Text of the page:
Andrew Bujalski‘s Computer Chess stages its titular tournament at the dawn of the 1980s, when personal computers were just about to initiate the digitization of everyday human existence, which, from the smartphones that deliver our personal data to the NSA to the screen that currently locks your gaze, is a condition so familiar to us that we stop noticing its horrifically uncanny qualities. While Bujalski’s film initially presents itself as a parodical depiction of programming geeks coding their way towards mastering technology, it eventually reveals a counter-agenda, as one computer seems to develop sentience and turn the tables on its overseer. The film poses a crucial question of our time: in the face of all the technology we have surrounded ourselves with to mediate and control our existence—to the point that it effectively controls us—where does our humanity lie?
Bujalski ties this inquiry to a parallel probe into what defines his own filmmaking practice, most notably by breaking from the lovely 16mm textures of his previous features and adopting a black-and-white analog video contemporaneous with the story’s era. While many generally find this to be but one endearing facet in a film rife with quirks, The New Yorker’s Richard Brody sees a deeper significance in relation to contemporary filmmaking that Bujalski, a longtime devotee to celluloid, must contend with: “The way that movies are imagined, made, seen, and discussed now depends on computers….With its look at the primordial affect of the digital realm, Computer Chess searches for the roots of the aesthetic—and the world view that it embodies.”
As part of this search, Bujalski also ditches his past films’ distinctive long takes that registered the emotional nuances of spaces between people. Here he adopts a mockumentary style with a flippant tone that courts buffoonery, coming dangerously close to one of those awful Christopher Guest circle jerks from a decade ago. These goofball elements may be attempts to draw a more mainstream appeal, but I find them to be cosmetic attractions compared to what I think is the new development most crucial to Bujalski’s body of work: his embrace of glitch.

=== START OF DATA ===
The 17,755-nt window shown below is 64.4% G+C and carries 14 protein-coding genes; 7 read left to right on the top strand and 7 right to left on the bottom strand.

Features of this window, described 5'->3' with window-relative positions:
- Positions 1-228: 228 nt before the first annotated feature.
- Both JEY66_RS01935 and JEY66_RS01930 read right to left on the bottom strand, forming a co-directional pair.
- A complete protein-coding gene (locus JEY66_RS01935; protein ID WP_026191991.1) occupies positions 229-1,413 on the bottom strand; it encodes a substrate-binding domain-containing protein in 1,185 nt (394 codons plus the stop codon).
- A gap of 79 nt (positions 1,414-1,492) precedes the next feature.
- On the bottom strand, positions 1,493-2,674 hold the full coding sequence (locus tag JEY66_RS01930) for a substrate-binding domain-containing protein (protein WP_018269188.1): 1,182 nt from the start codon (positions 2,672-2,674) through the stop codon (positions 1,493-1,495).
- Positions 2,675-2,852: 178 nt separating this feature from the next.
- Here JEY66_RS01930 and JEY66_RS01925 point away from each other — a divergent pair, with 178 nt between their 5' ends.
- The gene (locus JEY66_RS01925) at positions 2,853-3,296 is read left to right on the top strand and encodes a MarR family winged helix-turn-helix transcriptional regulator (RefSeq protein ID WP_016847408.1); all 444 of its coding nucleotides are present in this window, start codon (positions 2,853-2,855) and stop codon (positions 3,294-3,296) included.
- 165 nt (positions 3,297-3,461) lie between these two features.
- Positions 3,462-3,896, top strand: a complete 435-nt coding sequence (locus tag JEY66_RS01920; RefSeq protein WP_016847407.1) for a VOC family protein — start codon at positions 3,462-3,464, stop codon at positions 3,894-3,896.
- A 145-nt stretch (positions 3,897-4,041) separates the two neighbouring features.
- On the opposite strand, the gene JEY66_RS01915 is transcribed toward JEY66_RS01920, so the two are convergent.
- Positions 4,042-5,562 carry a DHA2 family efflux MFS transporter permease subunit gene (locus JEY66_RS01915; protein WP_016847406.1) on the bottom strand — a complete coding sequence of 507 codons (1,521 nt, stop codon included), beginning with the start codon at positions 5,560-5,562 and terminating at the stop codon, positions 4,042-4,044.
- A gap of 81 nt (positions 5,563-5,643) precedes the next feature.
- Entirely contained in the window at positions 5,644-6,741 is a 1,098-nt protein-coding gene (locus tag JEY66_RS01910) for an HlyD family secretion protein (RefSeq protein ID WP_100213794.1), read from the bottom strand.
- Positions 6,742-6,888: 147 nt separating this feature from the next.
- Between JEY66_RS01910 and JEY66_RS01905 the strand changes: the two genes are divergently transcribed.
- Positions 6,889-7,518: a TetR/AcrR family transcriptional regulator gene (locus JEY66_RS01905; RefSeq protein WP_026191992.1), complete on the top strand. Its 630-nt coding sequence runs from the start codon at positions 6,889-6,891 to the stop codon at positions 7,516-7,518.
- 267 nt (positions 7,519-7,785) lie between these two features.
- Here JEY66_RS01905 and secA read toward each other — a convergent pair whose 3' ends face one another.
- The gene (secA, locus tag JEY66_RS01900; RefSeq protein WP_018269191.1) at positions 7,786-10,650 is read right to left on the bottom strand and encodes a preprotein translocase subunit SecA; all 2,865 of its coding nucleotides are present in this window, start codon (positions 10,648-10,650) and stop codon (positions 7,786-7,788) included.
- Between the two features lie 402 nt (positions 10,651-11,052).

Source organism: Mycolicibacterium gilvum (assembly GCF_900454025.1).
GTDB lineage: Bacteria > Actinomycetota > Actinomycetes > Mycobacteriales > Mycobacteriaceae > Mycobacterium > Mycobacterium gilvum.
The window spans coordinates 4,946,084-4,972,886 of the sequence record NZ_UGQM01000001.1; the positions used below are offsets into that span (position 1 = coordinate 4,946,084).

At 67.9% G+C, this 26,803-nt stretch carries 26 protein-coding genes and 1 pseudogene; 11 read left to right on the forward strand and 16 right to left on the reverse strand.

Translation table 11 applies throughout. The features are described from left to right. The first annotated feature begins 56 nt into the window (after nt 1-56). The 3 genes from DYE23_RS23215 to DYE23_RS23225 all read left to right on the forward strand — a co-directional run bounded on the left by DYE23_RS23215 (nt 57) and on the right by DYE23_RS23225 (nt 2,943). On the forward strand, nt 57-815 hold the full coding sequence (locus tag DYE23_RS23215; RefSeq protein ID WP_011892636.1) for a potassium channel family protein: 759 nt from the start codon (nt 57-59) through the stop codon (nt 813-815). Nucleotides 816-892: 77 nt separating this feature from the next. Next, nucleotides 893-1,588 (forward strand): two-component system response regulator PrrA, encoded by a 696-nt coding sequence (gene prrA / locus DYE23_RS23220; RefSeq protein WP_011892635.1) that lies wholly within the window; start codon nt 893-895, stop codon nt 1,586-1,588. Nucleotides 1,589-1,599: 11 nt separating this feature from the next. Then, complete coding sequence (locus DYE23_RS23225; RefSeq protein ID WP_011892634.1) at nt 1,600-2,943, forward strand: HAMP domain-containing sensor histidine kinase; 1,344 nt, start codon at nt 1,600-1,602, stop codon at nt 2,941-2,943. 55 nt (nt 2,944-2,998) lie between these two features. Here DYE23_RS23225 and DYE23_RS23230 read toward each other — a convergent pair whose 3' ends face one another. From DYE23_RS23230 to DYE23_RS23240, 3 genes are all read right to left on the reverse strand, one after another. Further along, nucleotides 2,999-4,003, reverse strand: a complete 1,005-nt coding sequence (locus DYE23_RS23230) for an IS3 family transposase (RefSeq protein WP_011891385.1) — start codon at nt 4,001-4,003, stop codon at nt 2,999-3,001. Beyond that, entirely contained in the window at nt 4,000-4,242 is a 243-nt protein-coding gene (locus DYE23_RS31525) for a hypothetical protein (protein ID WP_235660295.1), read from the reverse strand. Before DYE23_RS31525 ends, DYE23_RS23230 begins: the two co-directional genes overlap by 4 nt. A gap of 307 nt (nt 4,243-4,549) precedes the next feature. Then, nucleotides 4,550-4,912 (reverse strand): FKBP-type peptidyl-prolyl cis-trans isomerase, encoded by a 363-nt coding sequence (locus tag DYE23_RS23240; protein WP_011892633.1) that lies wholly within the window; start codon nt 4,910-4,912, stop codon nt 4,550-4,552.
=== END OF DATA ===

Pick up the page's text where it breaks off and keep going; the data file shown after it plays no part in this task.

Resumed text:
Bujalski has long been interested in the role of faux pas and error in revealing underlying truths to human social interaction, frequently demonstrated in his brilliantly awkward dialogues and registers of discomfort in his characters’ body language. In the past, he’d let his film camera commemorate these improprieties with documentary impassivity, but in Computer Chess these transgressions have infiltrated the very texture of his cinema. The film is rife with blunders and breakdowns of various kinds, from dialogue to cinematography to the sound mix.
When I first watched Computer Chess, I found these moments to be an aggravating, seemingly amateurish regression from the studied craft of his earlier films. But now I find them to be the most compelling aspects of the film, the seismic fault lines where Bujalski is coming to terms with his filmmaking, as it finds itself increasingly implicated in an all-consuming dystopia of bits and bytes. These moments in Computer Chess suggest that the saving grace of cinema, and of humanity, may lie in the liberating power of fucking things up.